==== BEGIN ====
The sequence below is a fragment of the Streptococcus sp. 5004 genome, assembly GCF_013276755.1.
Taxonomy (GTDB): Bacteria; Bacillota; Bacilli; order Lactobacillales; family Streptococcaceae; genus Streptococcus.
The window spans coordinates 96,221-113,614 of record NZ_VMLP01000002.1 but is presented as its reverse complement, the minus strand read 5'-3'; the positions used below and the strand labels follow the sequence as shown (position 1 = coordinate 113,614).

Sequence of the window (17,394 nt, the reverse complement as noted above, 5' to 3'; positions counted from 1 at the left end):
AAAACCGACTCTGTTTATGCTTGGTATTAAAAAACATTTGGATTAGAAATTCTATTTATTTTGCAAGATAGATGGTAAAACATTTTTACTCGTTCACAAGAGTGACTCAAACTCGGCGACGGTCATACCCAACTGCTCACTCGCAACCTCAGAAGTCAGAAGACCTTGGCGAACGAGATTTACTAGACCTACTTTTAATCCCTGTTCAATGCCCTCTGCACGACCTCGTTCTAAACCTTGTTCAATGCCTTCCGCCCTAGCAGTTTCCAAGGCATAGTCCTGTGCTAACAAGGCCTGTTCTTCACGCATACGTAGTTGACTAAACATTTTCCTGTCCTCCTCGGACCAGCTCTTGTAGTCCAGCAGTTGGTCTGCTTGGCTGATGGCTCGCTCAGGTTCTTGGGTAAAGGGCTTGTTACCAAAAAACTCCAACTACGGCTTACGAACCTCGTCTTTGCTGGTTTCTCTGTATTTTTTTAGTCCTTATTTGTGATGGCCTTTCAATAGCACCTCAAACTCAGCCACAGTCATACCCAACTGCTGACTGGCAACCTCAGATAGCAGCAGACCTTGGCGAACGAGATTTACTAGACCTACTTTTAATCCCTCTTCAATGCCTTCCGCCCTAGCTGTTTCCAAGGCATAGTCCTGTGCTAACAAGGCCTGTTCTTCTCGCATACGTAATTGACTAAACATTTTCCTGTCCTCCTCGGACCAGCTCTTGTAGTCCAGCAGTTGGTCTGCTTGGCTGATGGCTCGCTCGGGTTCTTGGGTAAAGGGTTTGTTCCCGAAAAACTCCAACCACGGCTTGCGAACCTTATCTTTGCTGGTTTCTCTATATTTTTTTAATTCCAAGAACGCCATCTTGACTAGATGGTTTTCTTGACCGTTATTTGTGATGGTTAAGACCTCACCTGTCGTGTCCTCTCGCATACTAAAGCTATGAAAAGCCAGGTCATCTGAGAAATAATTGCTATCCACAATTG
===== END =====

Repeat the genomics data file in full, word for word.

The sequence below is a fragment of the Streptococcus sp. 5004 genome, assembly GCF_013276755.1.
Taxonomy (GTDB): Bacteria; Bacillota; Bacilli; order Lactobacillales; family Streptococcaceae; genus Streptococcus.
The window spans coordinates 96,221-113,614 of record NZ_VMLP01000002.1 but is presented as its reverse complement, the minus strand read 5'-3'; the positions used below and the strand labels follow the sequence as shown (position 1 = coordinate 113,614).

Sequence of the window (17,394 nt, the reverse complement as noted above, 5' to 3'; positions counted from 1 at the left end):
AAAACCGACTCTGTTTATGCTTGGTATTAAAAAACATTTGGATTAGAAATTCTATTTATTTTGCAAGATAGATGGTAAAACATTTTTACTCGTTCACAAGAGTGACTCAAACTCGGCGACGGTCATACCCAACTGCTCACTCGCAACCTCAGAAGTCAGAAGACCTTGGCGAACGAGATTTACTAGACCTACTTTTAATCCCTGTTCAATGCCCTCTGCACGACCTCGTTCTAAACCTTGTTCAATGCCTTCCGCCCTAGCAGTTTCCAAGGCATAGTCCTGTGCTAACAAGGCCTGTTCTTCACGCATACGTAGTTGACTAAACATTTTCCTGTCCTCCTCGGACCAGCTCTTGTAGTCCAGCAGTTGGTCTGCTTGGCTGATGGCTCGCTCAGGTTCTTGGGTAAAGGGCTTGTTACCAAAAAACTCCAACTACGGCTTACGAACCTCGTCTTTGCTGGTTTCTCTGTATTTTTTTAGTCCTTATTTGTGATGGCCTTTCAATAGCACCTCAAACTCAGCCACAGTCATACCCAACTGCTGACTGGCAACCTCAGATAGCAGCAGACCTTGGCGAACGAGATTTACTAGACCTACTTTTAATCCCTCTTCAATGCCTTCCGCCCTAGCTGTTTCCAAGGCATAGTCCTGTGCTAACAAGGCCTGTTCTTCTCGCATACGTAATTGACTAAACATTTTCCTGTCCTCCTCGGACCAGCTCTTGTAGTCCAGCAGTTGGTCTGCTTGGCTGATGGCTCGCTCGGGTTCTTGGGTAAAGGGTTTGTTCCCGAAAAACTCCAACCACGGCTTGCGAACCTTATCTTTGCTGGTTTCTCTATATTTTTTTAATTCCAAGAACGCCATCTTGACTAGATGGTTTTCTTGACCGTTATTTGTGATGGTTAAGACCTCACCTGTCGTGTCCTCTCGCATACTAAAGCTATGAAAAGCCAGGTCATCTGAGAAATAATTGCTATCCACAATTG